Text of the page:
These are great insights and tangible examples from the work around the world. So thank you, again, for sharing those with our listeners. Perhaps we could now talk a little bit about some career tools and career development. What specific tools have been useful for you to develop career-wise throughout your career journey?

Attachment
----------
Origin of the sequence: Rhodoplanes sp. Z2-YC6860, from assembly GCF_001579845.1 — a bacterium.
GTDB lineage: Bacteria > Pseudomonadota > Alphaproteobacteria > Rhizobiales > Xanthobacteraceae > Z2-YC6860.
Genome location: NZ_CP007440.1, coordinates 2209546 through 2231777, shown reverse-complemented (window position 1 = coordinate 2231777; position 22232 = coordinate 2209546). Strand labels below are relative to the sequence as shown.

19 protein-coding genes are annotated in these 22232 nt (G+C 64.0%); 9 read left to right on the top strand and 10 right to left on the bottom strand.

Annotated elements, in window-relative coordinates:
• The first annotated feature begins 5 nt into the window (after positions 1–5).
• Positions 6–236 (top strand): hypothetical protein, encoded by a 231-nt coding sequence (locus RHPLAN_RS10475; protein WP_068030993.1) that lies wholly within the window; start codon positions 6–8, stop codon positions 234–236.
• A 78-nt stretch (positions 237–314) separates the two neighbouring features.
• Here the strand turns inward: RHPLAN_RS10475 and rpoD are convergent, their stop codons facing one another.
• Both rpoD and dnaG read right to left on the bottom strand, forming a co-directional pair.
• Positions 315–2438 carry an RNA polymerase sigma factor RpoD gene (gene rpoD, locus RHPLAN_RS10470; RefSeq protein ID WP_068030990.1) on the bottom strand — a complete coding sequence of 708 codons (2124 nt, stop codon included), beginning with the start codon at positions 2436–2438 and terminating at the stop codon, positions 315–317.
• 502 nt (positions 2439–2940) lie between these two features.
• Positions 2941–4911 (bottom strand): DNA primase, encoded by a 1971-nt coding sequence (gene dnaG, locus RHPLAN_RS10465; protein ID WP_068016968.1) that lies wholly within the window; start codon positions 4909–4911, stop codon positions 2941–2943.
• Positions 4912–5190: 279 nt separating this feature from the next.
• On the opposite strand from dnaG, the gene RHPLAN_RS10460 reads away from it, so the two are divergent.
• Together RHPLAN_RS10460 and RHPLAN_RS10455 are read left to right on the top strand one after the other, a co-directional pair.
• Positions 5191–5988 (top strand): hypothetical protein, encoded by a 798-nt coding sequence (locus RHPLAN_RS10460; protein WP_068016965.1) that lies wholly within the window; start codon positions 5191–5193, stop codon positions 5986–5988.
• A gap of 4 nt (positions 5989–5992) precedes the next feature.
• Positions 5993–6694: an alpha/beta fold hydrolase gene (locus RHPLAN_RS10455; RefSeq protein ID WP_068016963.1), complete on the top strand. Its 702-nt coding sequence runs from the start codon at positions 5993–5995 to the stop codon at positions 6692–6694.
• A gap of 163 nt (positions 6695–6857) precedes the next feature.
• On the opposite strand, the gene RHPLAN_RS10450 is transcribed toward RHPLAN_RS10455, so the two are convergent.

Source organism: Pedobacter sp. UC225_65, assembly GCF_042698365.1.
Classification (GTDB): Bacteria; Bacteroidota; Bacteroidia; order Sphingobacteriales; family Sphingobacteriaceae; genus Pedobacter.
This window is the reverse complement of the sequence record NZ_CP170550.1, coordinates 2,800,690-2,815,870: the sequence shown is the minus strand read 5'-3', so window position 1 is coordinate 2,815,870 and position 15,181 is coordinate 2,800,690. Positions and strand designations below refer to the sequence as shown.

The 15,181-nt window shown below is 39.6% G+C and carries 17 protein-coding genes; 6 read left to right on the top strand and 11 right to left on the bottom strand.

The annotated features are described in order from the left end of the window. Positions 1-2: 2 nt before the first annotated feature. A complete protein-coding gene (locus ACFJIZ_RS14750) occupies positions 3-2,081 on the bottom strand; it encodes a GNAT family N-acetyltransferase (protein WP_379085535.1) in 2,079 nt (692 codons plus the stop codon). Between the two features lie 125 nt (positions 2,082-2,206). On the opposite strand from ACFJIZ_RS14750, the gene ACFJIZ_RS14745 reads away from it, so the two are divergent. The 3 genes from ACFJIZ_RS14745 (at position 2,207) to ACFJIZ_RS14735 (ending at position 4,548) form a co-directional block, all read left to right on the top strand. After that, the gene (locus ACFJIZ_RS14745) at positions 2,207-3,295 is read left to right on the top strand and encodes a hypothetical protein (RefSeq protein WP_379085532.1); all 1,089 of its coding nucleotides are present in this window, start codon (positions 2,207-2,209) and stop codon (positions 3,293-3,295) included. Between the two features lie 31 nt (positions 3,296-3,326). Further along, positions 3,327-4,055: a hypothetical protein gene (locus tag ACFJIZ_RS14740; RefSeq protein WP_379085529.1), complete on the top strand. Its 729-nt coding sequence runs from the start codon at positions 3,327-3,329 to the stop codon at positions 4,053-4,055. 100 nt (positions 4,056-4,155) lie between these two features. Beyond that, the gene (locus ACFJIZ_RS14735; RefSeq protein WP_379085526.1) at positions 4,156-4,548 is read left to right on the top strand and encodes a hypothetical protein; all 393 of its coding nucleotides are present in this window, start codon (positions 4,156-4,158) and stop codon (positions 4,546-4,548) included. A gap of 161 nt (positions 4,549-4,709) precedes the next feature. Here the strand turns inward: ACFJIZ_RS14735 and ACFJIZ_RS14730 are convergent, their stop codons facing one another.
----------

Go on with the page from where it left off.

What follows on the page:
It’s a number of things which could be quite important, and I would stop on three things. One thing is sort of self-assessment tools. So what you know about yourself, what you know you know about yourself, from what you don’t know you know about yourself. This is quite important. Second is scanning for interesting things. And third, is seeking for advice, usually in form of mentoring, but maybe also in the form of network. So when we are talking about self-learning tools, I use a number of tools. I particularly like, that’s quite an outdated maybe from the 90s, it’s called Belbin group roles. And it looks how you behave in a group and diagnostics how you usually behave. She has a number of roles; one role is Completer Finisher, a person who pushes everybody to finish everything, and Shaper is taking lead on finishing things, but there are some other roles like Plant. This is a person who generates ideas and there is also Resource Investigator, I think she calls this. This is basically a person who looks around, looks outside of the group and starts scanning — what kind of resources are there, with whom we could talk, who’s doing interesting things. And the important thing is that in your group, you should have a balance of this. And actually, I have a very nice story. When we run in Central European University, we run a summer university school, and we assigned students for a two weeks’ long assignment. So they basically work together in a group on a special assignment. We had troubles with one group, and I tried to make sense what’s going on there. And then I applied this question, and I find out that the person who took a lead of this group, she was a Completed Finisher. She was great, but she basically pushed — we have a deadline, we have to deliver. But they had no idea what to do, because in this group, it’s happened. So they had no person who is a kind of idea generator. And when you have no idea, only the deadline, this is a little bit counterproductive, right? So what we did we sit down with them run small brainstorming, they got an idea and they start to work much better. That’s why I like this tool. And when you apply this tool to yourself, you start seeing what are the roles you are playing most often and what roles you would like to play. For myself, I find out that I typically play the role of Plant or Evaluator, and this is kind of quite strange combination. This is basically thinking roles and no action roles, and no outside world. So I thought, okay, this is not what I would like to do, I would like to have a little bit more connection. So I start looking how I could improve my performance as a Resource Investigator. When I start facing an issue, instead of thinking through it myself, I start calling people, saying: look, you faced something like that, what you did? And that helped me a little bit to expand my role repertoire. That’s one of one of the things, so knowing yourself. Yeah, this 16Personalities test, I also took it, but you could find a bunch of other tools.